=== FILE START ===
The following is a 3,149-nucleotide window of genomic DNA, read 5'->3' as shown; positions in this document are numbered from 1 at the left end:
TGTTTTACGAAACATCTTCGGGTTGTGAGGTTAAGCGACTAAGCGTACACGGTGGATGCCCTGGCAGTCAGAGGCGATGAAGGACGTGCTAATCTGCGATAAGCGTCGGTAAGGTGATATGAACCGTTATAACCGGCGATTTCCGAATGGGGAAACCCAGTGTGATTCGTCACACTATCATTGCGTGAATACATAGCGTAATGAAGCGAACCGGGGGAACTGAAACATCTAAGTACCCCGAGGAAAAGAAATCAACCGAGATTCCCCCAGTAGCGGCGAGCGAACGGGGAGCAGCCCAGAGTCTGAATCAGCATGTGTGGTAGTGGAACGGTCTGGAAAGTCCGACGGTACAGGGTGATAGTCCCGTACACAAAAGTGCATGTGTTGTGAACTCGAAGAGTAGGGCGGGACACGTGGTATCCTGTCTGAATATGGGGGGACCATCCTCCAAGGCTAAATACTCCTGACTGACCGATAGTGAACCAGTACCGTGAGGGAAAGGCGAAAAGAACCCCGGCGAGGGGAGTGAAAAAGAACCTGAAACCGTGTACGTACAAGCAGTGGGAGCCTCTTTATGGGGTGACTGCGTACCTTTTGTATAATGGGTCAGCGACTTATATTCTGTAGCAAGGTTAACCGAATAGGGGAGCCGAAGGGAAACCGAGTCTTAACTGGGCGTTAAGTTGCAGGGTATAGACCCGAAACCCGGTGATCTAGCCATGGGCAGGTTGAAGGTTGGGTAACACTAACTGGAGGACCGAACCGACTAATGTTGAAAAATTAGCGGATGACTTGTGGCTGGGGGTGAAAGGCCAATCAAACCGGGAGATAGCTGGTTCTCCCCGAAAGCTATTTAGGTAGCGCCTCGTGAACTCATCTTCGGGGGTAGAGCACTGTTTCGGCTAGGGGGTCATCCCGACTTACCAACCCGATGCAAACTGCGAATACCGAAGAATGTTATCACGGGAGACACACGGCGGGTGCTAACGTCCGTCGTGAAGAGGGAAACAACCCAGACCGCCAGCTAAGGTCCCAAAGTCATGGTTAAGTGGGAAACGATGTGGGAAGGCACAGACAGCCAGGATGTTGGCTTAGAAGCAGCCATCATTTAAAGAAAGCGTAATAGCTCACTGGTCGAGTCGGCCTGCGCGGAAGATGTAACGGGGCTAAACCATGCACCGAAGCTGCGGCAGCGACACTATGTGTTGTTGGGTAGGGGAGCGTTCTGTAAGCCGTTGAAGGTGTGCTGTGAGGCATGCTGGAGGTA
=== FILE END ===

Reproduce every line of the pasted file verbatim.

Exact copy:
The following is a 3,149-nucleotide window of genomic DNA, read 5'->3' as shown; positions in this document are numbered from 1 at the left end:
TGTTTTACGAAACATCTTCGGGTTGTGAGGTTAAGCGACTAAGCGTACACGGTGGATGCCCTGGCAGTCAGAGGCGATGAAGGACGTGCTAATCTGCGATAAGCGTCGGTAAGGTGATATGAACCGTTATAACCGGCGATTTCCGAATGGGGAAACCCAGTGTGATTCGTCACACTATCATTGCGTGAATACATAGCGTAATGAAGCGAACCGGGGGAACTGAAACATCTAAGTACCCCGAGGAAAAGAAATCAACCGAGATTCCCCCAGTAGCGGCGAGCGAACGGGGAGCAGCCCAGAGTCTGAATCAGCATGTGTGGTAGTGGAACGGTCTGGAAAGTCCGACGGTACAGGGTGATAGTCCCGTACACAAAAGTGCATGTGTTGTGAACTCGAAGAGTAGGGCGGGACACGTGGTATCCTGTCTGAATATGGGGGGACCATCCTCCAAGGCTAAATACTCCTGACTGACCGATAGTGAACCAGTACCGTGAGGGAAAGGCGAAAAGAACCCCGGCGAGGGGAGTGAAAAAGAACCTGAAACCGTGTACGTACAAGCAGTGGGAGCCTCTTTATGGGGTGACTGCGTACCTTTTGTATAATGGGTCAGCGACTTATATTCTGTAGCAAGGTTAACCGAATAGGGGAGCCGAAGGGAAACCGAGTCTTAACTGGGCGTTAAGTTGCAGGGTATAGACCCGAAACCCGGTGATCTAGCCATGGGCAGGTTGAAGGTTGGGTAACACTAACTGGAGGACCGAACCGACTAATGTTGAAAAATTAGCGGATGACTTGTGGCTGGGGGTGAAAGGCCAATCAAACCGGGAGATAGCTGGTTCTCCCCGAAAGCTATTTAGGTAGCGCCTCGTGAACTCATCTTCGGGGGTAGAGCACTGTTTCGGCTAGGGGGTCATCCCGACTTACCAACCCGATGCAAACTGCGAATACCGAAGAATGTTATCACGGGAGACACACGGCGGGTGCTAACGTCCGTCGTGAAGAGGGAAACAACCCAGACCGCCAGCTAAGGTCCCAAAGTCATGGTTAAGTGGGAAACGATGTGGGAAGGCACAGACAGCCAGGATGTTGGCTTAGAAGCAGCCATCATTTAAAGAAAGCGTAATAGCTCACTGGTCGAGTCGGCCTGCGCGGAAGATGTAACGGGGCTAAACCATGCACCGAAGCTGCGGCAGCGACACTATGTGTTGTTGGGTAGGGGAGCGTTCTGTAAGCCGTTGAAGGTGTGCTGTGAGGCATGCTGGAGGTA